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View Diary: Organized Religion is a Protection Racket (69 comments)

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  •  No, I'm not confusing those things at all. (2+ / 0-)
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    Paul Rogers, VClib

    The Constitution doesn't say anything at all about what religious organizations can or can't preach. The First Amendment places a limitation on what government can do, not on what private individuals or organizations—including churches—can do.

    The idea that religious organizations should be treated in the same way as other tax-exempt nonprofit organizations—which means that they aren't allowed to engage in what the IRS deems "political speech" (explicit endorsement)—has been approved as constitutional by a 7-2 Supreme Court decision.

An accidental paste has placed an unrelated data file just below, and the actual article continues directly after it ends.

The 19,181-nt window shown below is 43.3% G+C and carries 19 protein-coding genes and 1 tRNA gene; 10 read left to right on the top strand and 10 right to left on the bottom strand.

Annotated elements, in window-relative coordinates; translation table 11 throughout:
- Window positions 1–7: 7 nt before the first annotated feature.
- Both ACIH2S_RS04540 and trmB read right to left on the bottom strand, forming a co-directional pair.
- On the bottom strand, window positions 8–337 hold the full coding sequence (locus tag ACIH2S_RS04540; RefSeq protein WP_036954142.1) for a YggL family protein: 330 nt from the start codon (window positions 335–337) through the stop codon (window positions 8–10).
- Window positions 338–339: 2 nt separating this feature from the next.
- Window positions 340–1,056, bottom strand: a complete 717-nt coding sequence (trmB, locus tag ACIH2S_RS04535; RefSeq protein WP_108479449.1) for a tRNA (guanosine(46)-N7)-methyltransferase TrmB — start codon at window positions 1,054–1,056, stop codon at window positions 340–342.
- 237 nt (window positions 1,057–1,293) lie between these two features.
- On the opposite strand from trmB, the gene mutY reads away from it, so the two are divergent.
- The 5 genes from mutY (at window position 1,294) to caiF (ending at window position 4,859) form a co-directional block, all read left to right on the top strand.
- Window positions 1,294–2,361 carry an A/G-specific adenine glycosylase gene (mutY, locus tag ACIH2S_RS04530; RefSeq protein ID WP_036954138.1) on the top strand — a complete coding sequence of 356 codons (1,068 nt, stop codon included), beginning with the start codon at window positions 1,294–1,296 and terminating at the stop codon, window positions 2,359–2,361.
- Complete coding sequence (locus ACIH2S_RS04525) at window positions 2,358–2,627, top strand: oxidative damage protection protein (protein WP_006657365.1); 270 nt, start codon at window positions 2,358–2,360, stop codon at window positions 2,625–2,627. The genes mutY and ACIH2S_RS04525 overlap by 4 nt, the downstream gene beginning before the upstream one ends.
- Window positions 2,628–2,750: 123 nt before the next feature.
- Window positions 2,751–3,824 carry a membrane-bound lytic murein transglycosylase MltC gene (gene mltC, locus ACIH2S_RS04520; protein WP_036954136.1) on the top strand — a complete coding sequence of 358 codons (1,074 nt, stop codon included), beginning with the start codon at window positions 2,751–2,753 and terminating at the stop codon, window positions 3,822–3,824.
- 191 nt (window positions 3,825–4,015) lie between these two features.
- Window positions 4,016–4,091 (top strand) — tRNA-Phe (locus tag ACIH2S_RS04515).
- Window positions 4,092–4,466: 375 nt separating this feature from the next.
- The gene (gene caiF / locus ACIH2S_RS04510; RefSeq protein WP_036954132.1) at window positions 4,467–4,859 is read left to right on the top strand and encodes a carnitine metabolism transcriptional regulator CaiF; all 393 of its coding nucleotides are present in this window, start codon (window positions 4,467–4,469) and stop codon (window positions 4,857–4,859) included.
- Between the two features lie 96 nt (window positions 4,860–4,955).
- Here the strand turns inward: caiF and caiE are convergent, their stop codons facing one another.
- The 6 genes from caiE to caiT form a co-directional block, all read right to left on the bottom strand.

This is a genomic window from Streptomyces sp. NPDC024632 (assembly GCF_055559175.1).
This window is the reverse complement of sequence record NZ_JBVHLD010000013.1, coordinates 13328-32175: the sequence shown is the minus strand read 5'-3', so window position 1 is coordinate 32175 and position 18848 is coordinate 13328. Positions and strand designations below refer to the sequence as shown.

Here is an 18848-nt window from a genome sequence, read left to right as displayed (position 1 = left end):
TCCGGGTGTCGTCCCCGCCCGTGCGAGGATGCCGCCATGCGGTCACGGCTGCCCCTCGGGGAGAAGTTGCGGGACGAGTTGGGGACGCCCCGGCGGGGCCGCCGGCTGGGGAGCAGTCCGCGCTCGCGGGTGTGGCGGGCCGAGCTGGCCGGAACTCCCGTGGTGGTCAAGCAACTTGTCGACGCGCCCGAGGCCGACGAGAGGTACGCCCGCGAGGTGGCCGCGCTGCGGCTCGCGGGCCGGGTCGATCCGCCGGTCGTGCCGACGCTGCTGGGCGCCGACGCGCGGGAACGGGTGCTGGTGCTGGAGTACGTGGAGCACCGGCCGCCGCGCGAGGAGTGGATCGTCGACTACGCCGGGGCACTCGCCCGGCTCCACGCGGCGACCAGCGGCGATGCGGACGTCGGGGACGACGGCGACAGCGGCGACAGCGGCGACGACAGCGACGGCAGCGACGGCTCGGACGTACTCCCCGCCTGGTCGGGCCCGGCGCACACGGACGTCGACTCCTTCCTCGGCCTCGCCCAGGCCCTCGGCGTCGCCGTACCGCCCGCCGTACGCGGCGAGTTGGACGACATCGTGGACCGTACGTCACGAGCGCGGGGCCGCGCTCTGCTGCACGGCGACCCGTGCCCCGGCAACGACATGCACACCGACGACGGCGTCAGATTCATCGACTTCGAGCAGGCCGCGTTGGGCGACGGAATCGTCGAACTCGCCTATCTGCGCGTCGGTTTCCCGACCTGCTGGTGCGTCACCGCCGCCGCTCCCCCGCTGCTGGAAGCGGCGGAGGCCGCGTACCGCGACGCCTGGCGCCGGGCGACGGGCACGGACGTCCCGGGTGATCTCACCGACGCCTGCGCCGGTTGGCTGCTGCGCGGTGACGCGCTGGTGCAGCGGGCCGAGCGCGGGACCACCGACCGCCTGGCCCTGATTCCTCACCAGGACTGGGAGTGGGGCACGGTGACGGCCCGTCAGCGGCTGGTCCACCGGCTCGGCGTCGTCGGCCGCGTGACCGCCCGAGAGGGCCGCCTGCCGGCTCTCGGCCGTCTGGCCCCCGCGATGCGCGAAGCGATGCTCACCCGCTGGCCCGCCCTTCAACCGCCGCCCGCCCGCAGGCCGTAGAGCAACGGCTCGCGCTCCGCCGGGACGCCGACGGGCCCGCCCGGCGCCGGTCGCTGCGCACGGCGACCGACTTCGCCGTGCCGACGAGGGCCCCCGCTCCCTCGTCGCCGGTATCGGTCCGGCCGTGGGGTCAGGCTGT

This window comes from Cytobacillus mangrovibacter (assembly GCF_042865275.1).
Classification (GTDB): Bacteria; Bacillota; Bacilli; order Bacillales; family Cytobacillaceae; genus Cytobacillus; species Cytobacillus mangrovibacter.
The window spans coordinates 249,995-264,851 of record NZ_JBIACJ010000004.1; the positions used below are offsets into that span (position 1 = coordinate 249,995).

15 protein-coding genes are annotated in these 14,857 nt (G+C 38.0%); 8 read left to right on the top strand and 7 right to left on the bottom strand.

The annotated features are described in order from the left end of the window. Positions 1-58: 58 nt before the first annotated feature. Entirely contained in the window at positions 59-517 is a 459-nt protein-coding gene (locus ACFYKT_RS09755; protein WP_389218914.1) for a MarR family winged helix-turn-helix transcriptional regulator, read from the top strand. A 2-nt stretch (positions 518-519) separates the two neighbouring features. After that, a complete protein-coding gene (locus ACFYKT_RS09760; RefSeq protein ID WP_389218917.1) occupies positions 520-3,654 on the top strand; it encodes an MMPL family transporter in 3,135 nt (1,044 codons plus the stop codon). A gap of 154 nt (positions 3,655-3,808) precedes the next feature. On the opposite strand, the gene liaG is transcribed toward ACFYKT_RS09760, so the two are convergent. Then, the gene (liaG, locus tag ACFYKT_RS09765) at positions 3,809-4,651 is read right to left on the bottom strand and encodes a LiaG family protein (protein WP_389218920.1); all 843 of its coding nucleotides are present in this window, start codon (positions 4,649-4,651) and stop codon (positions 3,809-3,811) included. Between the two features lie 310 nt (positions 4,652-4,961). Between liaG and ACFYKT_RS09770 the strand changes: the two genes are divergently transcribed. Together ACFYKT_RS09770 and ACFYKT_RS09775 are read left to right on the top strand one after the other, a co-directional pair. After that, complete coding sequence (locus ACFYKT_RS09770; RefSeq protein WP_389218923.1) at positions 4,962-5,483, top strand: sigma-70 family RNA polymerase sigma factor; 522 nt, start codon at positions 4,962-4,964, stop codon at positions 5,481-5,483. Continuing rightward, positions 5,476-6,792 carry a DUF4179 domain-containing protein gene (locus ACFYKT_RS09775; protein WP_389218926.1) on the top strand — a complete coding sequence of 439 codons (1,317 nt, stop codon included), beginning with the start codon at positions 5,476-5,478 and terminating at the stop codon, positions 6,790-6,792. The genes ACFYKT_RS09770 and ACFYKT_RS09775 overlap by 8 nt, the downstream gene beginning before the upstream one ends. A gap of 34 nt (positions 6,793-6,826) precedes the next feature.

So, we come back to my initial questions: How would you redefine "political speech" in such a way as to restrict religious organizations' current rhetoric on social and economic issues, while keeping in line with the principle that such a definition must apply equally to all political/social viewpoints?

    And are you suggesting that religious organizations, and religious organizations alone, be subjected to this more stringent definition of what constitutes "political speech" in order to keep their tax-exempt status?

    If so, how is that not in itself a violation of the Establishment Clause of the First Amendment, in putting forth irreligion as a prerequisite for an organization to be allowed to engage in certain kinds of speech while receiving a tax exemption?

    "When I give food to the poor, they call me a saint. When I ask why the poor have no food, they call me a communist." --Dom Helder Camara, archbishop of Recife

    by JamesGG on Tue Nov 20, 2012 at 09:32:14 AM PST

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